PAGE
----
Service Tech Q&A
Field service technicians like Kevin Conner typically run air, electricity and hydraulics off their truck's power take-off (PTO). When noise and frequent maintenance issues became a problem, Conner’s employer — Brandeis Machinery & Supply — decided to install the Miller EnPak power system, an integrated power source that runs pneumatics, hydraulics and power tools with the truck turned off. The result? Brandeis noted a 55 percent reduction in idle time and 36 percent reduction in engine hours.
Miller sat down with Conner to talk about his experience with the performance of operating functions and overall operator environment.
Q: Have you always wanted to be a mechanic? How did you get your start?
A: I like taking things apart and putting them back together. I got started doing it on go-karts and minibikes and it just went from there. I'm lucky enough to do it for a living.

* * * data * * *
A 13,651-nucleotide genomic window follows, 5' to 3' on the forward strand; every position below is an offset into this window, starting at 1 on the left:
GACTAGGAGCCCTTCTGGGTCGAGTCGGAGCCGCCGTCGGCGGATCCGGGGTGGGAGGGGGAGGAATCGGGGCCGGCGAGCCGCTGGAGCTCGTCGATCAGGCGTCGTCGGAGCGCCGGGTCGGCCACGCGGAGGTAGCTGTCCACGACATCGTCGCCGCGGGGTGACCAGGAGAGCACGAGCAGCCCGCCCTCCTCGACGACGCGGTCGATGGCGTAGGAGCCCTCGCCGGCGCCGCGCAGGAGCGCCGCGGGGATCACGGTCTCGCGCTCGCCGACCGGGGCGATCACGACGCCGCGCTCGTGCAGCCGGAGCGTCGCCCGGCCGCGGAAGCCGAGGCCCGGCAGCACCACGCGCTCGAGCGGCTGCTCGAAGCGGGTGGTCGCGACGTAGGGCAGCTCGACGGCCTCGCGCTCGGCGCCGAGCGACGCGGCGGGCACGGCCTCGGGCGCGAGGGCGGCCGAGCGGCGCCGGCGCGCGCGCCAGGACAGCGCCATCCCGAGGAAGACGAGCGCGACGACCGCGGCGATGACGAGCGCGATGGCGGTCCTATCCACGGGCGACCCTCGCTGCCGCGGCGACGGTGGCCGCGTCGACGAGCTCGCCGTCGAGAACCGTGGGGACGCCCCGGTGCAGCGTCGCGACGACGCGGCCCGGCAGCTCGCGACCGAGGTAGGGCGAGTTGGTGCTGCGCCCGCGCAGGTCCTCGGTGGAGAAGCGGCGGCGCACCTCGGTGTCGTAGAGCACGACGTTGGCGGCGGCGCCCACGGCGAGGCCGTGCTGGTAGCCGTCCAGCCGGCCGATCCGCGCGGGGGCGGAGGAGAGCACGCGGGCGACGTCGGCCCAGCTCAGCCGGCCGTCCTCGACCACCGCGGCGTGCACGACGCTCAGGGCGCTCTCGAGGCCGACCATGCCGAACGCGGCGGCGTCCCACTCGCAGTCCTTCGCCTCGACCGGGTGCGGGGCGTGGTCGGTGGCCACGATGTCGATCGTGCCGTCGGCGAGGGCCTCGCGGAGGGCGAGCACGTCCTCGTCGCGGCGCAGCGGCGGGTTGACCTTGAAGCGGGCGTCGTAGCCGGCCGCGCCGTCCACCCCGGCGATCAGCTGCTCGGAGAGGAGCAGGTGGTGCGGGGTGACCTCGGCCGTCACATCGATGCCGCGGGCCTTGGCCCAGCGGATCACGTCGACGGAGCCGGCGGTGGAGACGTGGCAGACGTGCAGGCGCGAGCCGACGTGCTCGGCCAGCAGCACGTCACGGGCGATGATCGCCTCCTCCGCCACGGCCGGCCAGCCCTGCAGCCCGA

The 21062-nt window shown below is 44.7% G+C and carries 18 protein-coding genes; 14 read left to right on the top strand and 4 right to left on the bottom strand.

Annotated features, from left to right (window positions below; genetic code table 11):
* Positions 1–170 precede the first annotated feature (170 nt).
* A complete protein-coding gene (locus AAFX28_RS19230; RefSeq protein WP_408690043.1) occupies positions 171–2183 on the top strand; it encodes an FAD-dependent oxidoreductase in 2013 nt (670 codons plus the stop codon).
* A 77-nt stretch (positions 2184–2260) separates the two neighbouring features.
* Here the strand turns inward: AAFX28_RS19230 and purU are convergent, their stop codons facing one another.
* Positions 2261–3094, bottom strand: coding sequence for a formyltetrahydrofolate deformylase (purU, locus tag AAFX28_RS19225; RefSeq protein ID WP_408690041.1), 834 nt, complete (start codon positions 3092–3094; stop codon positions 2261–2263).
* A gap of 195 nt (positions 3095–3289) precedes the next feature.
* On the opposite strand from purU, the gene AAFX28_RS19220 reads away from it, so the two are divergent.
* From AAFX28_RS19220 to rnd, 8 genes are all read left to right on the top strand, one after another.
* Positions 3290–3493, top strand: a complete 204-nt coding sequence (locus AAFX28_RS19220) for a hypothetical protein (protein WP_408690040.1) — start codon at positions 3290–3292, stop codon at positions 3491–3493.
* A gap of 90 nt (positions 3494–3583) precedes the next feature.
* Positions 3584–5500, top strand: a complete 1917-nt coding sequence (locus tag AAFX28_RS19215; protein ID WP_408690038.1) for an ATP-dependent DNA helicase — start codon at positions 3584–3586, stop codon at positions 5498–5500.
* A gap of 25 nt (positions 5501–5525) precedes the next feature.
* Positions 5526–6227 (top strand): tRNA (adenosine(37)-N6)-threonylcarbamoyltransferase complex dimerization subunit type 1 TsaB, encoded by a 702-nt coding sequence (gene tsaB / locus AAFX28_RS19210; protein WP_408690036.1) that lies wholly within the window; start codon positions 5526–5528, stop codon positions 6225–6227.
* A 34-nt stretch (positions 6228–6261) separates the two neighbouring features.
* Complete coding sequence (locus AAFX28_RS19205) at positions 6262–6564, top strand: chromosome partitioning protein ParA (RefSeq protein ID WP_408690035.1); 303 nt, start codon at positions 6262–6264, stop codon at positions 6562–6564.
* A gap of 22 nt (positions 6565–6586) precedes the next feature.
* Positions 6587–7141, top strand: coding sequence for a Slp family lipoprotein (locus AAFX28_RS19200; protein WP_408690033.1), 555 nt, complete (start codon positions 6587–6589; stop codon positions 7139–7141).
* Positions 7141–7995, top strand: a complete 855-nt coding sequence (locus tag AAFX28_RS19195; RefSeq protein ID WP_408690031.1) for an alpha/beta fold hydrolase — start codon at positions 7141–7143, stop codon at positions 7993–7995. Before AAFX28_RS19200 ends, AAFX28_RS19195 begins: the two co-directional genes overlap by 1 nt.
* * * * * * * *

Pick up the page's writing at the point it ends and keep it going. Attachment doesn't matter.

Q: Your truck has a Stellar 10,000-pound crane and compressor that ran off the truck’s PTO. What did you think of switching out your old equipment for the EnPak?
A: My very first thought was that's a really novel idea to have a hydraulic pump that runs the crane in a separate unit, and that I'd just like to get my hands on that and see how that works.
Q: What kind of air tools do you use, and how did the EnPak perform with them?
A: My air tools consist of everything from die grinders, air drills, air grinders, 3/8-inch impact wrench, 1/2-inch impact wrench, 1-inch drive impact wrench. I notice a significant increase in the volume of air available with the EnPak, especially using a 1-inch drive impact. You no longer have to wait between fasteners for the air to build back up.